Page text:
Home > Uncategorized > 3-K Proposal Illustrates Conundrums of Early Childhood Education

3-K Proposal Illustrates Conundrums of Early Childhood Education

Is “3-K for All” Good for All” DeBlasio’s Plan Troubles Some, Kate Taylor’s article in yesterday’s NYTimes, describes some of the conundrums facing politicians who want to provide early childhood education to a wider population. Here are some cited in the article:

  • Wage disparities = high turnover: In an effort to address the learning deficits of children raised in poverty, many non-profit preschool programs have emerged across New York City. These programs typically pay far less than the union positions in pre-K programs offered by public school districts, which results in high turnover in those non-profits.
  • Lack of universal pre-K in NYS = political headwinds for NYC: Because there are many districts in NYS that do not offer pre-K programs, there is little inclination for Upstate politicians to give serious consideration to the NYC mayor’s request for more funding for 3-K programs.
  • Lack of sufficient classroom space = higher price tag to launch program: In order to launch a universal 3-K program, the city would need to find more classroom space, a challenge especially the Manhattan area where space is expensive.
  • A school-year 3-K program would be a step backward from year-round 3-K programs in place: Many of the private non-profit 3-K programs and many of the early childhood intervention programs in place for children raised in poverty are year round, enabling parents to work without concerns about child care. A school-year program would be problematic for this parents.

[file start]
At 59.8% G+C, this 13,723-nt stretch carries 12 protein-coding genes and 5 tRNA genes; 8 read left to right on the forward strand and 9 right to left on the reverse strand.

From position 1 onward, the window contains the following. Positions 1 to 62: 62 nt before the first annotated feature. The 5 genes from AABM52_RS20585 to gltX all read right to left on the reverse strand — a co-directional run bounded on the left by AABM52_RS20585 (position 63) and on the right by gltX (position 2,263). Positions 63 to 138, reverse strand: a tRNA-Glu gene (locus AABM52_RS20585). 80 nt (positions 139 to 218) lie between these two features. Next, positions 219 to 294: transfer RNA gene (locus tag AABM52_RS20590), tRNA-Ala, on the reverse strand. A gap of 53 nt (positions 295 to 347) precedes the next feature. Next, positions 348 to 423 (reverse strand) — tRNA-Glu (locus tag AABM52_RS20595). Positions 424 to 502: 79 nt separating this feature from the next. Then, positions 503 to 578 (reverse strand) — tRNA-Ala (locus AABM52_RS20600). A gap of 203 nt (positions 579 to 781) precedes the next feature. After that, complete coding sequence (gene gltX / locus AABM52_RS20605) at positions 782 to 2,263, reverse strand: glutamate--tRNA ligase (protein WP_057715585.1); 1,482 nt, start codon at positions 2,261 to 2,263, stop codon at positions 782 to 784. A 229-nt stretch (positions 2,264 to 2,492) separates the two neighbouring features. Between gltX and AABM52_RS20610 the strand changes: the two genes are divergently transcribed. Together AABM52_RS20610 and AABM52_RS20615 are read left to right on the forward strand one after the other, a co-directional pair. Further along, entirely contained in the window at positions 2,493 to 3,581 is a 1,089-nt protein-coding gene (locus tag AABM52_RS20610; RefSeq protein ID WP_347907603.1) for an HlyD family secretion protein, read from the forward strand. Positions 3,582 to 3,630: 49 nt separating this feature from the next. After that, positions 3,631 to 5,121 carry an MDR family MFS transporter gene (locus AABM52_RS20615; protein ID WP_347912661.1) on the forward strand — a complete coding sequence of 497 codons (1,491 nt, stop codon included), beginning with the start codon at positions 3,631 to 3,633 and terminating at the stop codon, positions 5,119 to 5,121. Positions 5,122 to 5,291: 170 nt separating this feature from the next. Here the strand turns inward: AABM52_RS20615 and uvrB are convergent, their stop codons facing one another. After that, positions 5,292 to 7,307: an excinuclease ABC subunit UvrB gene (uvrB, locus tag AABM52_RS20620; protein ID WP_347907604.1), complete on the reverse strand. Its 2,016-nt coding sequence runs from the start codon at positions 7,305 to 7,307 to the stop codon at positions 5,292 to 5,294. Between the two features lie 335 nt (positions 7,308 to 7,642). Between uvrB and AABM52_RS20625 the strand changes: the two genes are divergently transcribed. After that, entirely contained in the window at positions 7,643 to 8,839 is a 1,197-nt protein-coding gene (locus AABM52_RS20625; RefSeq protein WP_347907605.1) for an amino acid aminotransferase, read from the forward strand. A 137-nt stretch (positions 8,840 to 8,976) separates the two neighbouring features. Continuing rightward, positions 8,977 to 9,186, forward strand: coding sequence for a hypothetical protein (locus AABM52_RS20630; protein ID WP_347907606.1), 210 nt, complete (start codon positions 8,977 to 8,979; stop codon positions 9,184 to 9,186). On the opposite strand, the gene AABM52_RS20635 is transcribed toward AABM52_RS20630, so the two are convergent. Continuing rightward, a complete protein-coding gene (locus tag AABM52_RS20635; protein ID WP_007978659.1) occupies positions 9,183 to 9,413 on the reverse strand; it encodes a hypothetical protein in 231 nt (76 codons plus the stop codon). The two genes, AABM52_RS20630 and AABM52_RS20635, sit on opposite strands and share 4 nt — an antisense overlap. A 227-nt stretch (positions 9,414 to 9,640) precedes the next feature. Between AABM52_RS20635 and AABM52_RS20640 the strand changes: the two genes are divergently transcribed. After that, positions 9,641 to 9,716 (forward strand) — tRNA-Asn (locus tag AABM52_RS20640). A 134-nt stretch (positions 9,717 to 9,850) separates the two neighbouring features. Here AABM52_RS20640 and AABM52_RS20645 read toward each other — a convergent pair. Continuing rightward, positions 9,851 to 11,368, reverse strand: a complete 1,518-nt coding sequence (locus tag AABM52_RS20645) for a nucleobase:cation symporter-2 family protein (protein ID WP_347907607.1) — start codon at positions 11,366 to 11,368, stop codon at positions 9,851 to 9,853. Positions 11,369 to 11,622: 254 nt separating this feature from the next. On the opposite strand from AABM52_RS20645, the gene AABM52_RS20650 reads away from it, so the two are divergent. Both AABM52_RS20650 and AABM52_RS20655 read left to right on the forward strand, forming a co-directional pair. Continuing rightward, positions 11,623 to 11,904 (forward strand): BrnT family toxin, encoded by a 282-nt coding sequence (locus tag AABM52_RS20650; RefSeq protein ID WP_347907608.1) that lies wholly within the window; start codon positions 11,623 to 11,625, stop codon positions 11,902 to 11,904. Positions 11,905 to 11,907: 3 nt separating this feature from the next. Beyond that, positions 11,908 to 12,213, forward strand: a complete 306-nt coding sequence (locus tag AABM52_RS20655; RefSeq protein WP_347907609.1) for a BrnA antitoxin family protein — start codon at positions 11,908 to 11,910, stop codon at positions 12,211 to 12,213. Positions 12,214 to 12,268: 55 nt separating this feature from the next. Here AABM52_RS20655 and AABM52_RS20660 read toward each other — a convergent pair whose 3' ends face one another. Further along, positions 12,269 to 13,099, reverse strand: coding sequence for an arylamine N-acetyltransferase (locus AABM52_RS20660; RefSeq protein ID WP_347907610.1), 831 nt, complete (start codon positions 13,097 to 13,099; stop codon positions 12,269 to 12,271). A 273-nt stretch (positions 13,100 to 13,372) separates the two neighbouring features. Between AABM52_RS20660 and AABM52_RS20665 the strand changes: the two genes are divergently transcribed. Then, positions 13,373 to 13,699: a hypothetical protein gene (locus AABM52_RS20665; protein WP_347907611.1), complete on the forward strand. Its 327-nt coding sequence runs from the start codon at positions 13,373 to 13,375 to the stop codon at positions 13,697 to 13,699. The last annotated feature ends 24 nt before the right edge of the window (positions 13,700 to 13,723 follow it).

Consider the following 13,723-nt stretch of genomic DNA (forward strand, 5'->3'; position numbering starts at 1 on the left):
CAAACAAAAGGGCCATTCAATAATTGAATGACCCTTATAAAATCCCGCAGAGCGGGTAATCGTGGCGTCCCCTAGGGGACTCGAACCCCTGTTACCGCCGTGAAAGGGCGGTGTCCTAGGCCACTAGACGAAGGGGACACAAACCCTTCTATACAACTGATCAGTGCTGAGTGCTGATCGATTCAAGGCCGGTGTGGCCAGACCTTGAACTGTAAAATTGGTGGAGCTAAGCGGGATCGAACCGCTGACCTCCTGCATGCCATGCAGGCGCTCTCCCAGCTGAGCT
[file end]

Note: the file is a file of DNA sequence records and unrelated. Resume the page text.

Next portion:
But the one problem I see is not related to economics or logistics. It is the fact that any school program in NYC will effectively push the sorting and selecting process downward. Kindergarten and pre-Kindergarten enrollments are often “competitive” in the same way enrollments to college are. Parents vie to get their children enrolled in particular schools and children are often tested at the age of 4 to determine if they are “gifted and talented”. Testing at this age is arguably invalid and unarguably apples needless pressure to four year olds, many of whom have been enrolled in academic training programs in advance of the tests. Moving mandatory education to a younger age will only exacerbate this testing and test-prep, further diminishing the opportunity for free play.

Bottom line: before pushing schooling to an ever younger age we might want to consider using the scarce funds available for schools to provide more equity of opportunity.

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